The Colorado Supreme and Appeals Courts have not addressed the question of whether a contingency fee of 50 percent is excessive per se, or, if not, the circumstances under which it might be permitted. There appears to be general agreement among primary and secondary authorities outside Colorado that a contingency as high as 50 percent might be permitted when justified by the particular circumstances of the representation, including its complexity and risk, and the need for highly skilled counsel. However, those authorities make clear that a 50 percent contingency is the exception, not the rule, and that an agreement providing for a 50 percent contingency will be deemed excessive and invalid when not supported by relevant circumstances.
The Committee believes that a 50 percent contingency fee does not constitute a per se violation of Rule 1.5(a), and may, under appropriate circumstances, constitute a reasonable fee. However, as a matter of policy, and because it is ill equipped to address such questions, the Committee declines to express an opinion concerning whether the Firm’s proposed 50 percent contingency would be reasonable.
The Committee did not comment on whether it would it be permissible for an attorney defending a claim brought by a client of the Firm to offer settlement in the form of reinstatement, conditioned upon a requirement that the employee either waive or compromise his/her statutory right to attorneys’ fees. However, the subject of fee waivers in the settlement context has engendered substantial discussion. See, e.g., ABA/BNA Lawyer’s Manual on Professional Conduct, at 41:1601-1613.
SECOND INQUIRY: Abstract 96/97-17
Summary of Facts Provided
An attorney represents a personal injury client who wishes to sell a portion of the proceeds of the client’s personal injury claim to a third party in order to obtain living expenses from the third party pending resolution of the claim. The attorney has been requested to acknowledge and agree to the arrangement, and to pay over to the third party the amount of advances and a percentage of the gross recovery upon final disposition of the claim, after deducting attorneys’ fees, expenses of litigation, and hospital and medical liens.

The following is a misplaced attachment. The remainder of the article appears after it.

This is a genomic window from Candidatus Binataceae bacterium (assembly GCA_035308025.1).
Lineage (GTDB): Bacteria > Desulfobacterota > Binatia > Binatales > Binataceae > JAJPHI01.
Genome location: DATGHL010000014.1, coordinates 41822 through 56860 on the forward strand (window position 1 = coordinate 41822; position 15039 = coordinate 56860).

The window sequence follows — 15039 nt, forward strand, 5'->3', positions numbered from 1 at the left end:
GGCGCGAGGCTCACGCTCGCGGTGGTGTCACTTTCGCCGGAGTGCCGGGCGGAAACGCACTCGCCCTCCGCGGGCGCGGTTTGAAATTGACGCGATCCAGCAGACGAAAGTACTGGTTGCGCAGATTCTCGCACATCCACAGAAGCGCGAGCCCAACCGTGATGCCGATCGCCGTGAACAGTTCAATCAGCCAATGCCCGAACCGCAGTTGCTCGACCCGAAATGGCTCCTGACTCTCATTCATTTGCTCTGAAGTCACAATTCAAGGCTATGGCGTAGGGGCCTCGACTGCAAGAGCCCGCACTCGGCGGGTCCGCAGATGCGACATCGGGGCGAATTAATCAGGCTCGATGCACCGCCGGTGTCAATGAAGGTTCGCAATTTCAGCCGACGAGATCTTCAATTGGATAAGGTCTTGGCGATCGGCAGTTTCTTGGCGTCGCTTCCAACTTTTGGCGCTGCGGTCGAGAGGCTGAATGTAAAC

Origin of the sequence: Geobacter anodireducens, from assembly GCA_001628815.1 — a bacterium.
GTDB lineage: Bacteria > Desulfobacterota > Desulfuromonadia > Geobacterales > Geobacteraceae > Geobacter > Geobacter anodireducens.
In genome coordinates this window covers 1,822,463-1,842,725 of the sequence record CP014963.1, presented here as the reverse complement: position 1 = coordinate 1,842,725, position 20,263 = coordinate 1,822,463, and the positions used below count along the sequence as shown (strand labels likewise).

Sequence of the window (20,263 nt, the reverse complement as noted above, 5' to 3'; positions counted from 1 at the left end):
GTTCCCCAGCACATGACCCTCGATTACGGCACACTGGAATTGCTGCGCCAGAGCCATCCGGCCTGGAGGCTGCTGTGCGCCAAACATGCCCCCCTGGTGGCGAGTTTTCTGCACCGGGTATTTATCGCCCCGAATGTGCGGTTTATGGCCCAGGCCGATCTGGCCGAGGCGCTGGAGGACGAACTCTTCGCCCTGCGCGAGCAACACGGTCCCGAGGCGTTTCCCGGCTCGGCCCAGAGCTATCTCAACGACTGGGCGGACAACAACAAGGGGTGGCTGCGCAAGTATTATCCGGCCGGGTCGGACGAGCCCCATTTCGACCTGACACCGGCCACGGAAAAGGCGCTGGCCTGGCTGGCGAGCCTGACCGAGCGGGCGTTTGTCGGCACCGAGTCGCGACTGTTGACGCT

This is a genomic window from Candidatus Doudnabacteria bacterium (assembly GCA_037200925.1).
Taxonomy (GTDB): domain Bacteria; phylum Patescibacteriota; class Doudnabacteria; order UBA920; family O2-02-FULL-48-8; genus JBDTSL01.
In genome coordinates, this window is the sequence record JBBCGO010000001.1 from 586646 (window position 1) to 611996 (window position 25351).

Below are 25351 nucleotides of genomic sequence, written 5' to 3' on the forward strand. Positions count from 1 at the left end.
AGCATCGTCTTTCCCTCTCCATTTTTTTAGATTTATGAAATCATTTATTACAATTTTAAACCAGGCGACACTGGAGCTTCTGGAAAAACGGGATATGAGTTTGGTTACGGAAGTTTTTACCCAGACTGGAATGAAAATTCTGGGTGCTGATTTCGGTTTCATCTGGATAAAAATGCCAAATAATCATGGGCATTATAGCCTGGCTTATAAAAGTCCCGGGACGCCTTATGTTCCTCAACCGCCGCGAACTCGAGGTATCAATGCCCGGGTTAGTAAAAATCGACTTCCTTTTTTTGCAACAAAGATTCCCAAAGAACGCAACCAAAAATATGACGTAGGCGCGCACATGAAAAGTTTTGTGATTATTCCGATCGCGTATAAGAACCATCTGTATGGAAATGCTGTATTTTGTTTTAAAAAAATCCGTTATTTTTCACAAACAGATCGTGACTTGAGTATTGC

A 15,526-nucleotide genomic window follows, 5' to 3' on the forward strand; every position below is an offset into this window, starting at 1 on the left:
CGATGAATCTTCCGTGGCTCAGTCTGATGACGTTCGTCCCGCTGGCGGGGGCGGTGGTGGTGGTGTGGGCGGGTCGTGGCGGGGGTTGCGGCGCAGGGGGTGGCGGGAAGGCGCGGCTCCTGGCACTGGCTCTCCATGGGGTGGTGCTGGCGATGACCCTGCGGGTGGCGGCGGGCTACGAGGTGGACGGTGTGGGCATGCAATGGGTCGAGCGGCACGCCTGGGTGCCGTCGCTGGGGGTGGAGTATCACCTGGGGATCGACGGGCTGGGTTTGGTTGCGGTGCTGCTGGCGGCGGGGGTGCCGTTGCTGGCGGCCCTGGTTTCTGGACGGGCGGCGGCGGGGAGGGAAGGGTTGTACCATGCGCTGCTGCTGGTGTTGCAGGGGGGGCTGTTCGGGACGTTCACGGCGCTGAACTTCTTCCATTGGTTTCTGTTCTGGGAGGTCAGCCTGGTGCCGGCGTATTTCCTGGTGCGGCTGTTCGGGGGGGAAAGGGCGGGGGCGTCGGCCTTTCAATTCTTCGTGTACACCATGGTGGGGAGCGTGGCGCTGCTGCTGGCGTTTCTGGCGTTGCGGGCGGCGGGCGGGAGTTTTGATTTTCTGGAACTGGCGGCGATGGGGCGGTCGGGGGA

Issue and Conclusion
Does the attorney violate the Colorado Rules by consenting to an agreement between the client and third party for advances of living expenses?
If the attorney has no financial interest in the arrangement with the third party, the attorney is not prohibited from acknowledging and honoring the agreement. Although the Colorado Rules do not prohibit the concept of the proposed arrangement, any such agreement must be closely examined in order to confirm that its terms and implementation will not violate individual provisions of the Colorado Rules.
A number of possible effects of the Colorado Rules were considered and determined not to prevent the agreement.Colorado Rule 1.8(e), while prohibiting the attorney from advancing or guaranteeing financial assistance to a client, does not apply to the proposed agreement if the attorney has no financial interest in the agreement. Because Colorado Rule 5.4 requires protection of the attorney’s professional independence against interference from third parties, any proposed agreement must be reviewed in order to confirm that this prohibition is not violated. Any limitation upon the attorney’s professional independence or judgment under Colorado Rule 1.2, any provision which could result in a breach of confidentiality prohibited under Colorado Rule 1.6, or a conflict of interest prohibited under Colorado Rule 1.7 should be expunged or the problem should be specifically discussed with the client and the client’s consent should be obtained, if compliance with the Colorado Rules can be attained through such consent.